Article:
Police in Berlin say they are investigating after staff at the US embassy reported experiencing symptoms of the so-called Havana syndrome.
The probe into an "alleged sonic weapon attack on employees of the US Embassy" began in August, police said.
More than 200 US officials have reported suffering from the illness since 2016.
On Friday President Biden vowed to find out "the cause and who is responsible" for the syndrome.
Those affected say they experienced a sudden onset of pressure sensations inside their heads, and of hearing strange buzzing sounds coming from a particular direction. Others have complained of dizziness, nausea and fatigue, among other symptoms.
Several people at the US embassy in Berlin had reported symptoms of Havana syndrome, Der Spiegel reported.
An embassy spokesperson declined to comment on the police inquiries, but told Reuters that a US investigation was ongoing into cases worldwide.
Mr Biden's statement came as he signed a bill pledging better healthcare and increased financial support for victims.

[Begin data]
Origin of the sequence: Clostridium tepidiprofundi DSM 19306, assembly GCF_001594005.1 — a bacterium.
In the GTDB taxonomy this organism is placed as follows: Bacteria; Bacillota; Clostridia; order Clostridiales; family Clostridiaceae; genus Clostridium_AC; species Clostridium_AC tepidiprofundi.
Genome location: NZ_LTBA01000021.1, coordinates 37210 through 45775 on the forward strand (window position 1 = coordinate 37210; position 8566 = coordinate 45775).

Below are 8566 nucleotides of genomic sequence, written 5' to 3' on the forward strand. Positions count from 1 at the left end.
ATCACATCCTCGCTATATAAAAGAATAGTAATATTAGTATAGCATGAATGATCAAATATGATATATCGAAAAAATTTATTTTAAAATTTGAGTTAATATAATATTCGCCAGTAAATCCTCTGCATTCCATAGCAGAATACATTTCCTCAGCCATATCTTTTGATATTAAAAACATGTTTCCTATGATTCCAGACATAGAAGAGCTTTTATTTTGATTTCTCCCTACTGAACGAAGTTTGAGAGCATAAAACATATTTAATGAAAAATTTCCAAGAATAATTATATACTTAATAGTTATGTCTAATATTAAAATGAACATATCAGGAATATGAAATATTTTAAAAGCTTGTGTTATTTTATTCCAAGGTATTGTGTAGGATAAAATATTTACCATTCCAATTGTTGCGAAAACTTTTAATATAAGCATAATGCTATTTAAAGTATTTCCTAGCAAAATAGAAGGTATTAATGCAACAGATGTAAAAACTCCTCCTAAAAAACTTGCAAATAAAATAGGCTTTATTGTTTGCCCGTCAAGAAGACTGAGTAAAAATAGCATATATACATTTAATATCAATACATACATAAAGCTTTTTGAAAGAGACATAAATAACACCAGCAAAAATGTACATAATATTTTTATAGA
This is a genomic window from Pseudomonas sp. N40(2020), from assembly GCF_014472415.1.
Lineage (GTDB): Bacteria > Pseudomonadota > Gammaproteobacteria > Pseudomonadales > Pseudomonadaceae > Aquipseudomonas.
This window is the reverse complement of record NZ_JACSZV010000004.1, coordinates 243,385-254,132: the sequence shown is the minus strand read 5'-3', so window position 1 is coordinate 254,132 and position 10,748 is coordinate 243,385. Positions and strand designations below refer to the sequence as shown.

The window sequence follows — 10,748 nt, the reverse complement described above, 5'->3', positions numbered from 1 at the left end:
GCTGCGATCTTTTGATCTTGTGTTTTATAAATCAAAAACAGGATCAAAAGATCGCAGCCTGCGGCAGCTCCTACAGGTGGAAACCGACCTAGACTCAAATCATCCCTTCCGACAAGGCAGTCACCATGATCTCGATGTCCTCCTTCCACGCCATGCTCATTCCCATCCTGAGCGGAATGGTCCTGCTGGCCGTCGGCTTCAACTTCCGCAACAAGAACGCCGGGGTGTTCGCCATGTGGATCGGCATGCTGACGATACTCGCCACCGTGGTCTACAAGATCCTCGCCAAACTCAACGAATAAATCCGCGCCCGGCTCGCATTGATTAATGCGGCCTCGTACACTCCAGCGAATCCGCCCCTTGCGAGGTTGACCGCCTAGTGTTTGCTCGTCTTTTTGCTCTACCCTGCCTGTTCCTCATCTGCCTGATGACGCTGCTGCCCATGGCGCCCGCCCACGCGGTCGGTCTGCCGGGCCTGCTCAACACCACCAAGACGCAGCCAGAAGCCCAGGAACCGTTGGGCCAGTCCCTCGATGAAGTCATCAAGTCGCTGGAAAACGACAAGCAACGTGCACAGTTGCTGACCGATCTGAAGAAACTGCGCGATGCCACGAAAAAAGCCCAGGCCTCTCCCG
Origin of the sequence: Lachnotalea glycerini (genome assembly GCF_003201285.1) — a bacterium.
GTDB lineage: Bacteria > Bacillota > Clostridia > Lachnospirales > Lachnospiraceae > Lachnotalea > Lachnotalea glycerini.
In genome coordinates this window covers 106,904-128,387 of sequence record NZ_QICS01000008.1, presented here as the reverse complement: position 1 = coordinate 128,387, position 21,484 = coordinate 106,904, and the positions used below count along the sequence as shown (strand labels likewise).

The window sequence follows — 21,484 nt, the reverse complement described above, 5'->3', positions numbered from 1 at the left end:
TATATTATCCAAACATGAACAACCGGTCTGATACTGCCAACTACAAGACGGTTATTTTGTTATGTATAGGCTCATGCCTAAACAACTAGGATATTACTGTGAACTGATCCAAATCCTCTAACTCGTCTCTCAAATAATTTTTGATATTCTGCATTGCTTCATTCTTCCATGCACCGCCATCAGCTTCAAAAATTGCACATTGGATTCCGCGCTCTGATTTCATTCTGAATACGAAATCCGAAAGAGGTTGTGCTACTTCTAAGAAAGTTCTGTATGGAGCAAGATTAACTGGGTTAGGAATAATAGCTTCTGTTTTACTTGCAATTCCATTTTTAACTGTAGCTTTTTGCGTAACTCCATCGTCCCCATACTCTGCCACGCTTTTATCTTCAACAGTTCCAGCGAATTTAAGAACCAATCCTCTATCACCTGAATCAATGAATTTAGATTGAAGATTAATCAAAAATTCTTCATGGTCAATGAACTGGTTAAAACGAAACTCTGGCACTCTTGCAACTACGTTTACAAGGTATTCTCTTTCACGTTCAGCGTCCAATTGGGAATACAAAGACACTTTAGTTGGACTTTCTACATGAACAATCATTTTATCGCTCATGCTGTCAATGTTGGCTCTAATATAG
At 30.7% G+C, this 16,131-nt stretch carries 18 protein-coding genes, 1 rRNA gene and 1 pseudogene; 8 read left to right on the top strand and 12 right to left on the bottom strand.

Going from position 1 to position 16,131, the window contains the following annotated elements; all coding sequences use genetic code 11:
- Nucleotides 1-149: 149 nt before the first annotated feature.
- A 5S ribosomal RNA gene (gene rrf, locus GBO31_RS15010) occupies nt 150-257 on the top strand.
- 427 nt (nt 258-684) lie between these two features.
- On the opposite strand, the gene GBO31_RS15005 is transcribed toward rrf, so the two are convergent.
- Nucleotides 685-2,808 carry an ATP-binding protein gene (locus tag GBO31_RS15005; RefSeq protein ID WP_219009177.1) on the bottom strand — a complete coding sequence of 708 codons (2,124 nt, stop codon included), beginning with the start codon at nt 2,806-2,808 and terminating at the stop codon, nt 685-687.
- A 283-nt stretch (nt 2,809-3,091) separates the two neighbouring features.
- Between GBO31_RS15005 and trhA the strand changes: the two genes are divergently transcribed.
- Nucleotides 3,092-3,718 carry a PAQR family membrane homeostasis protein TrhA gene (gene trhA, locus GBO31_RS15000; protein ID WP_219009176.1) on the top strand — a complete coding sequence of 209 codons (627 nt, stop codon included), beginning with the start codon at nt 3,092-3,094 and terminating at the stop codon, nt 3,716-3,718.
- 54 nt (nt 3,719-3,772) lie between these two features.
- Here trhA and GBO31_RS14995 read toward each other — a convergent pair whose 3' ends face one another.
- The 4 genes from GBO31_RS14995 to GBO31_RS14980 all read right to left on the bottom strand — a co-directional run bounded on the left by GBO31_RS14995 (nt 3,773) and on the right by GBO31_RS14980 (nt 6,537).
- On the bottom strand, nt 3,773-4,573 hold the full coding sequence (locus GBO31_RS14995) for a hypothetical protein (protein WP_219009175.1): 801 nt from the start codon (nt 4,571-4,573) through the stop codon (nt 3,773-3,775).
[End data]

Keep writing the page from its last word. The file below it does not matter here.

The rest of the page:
But he characterised the condition as "anomalous health incidents" rather than saying it was the result of attacks.
He said civil servants, intelligence officers, diplomats, and military personnel all over the world had been affected.
The mysterious illness first emerged at the US and Canadian embassies in Havana in 2016. Since then there have been a number of similar reports.
Last month the CIA's station chief in Vienna was removed for failing to respond appropriately to an outbreak of the mysterious syndrome at the embassy, where there have been more recorded cases than any other city apart from Havana.
Days earlier a CIA officer who was travelling to India with the agency's director reported symptoms consistent with Havana syndrome.
And in August, Vice President Kamala Harris' flight from Singapore to the Vietnamese capital Hanoi was briefly delayed after an American official reported symptoms.
However, the cause of the illness remains unclear. Last year, a US National Academy of Sciences panel found that the most plausible explanation was "directed, pulsed radio frequency energy"..
And in 2018 a scientific study of diplomats affected in Cuba found that they had experienced a form of brain injury. The cause was not conclusively determined, but researchers said it was most likely the result of directed microwave radiation.
In July, CIA director William Burns said there was "a very strong possibility" that the symptoms were being caused deliberately and that Russia could be responsible. However, Moscow has strongly denied responsibility.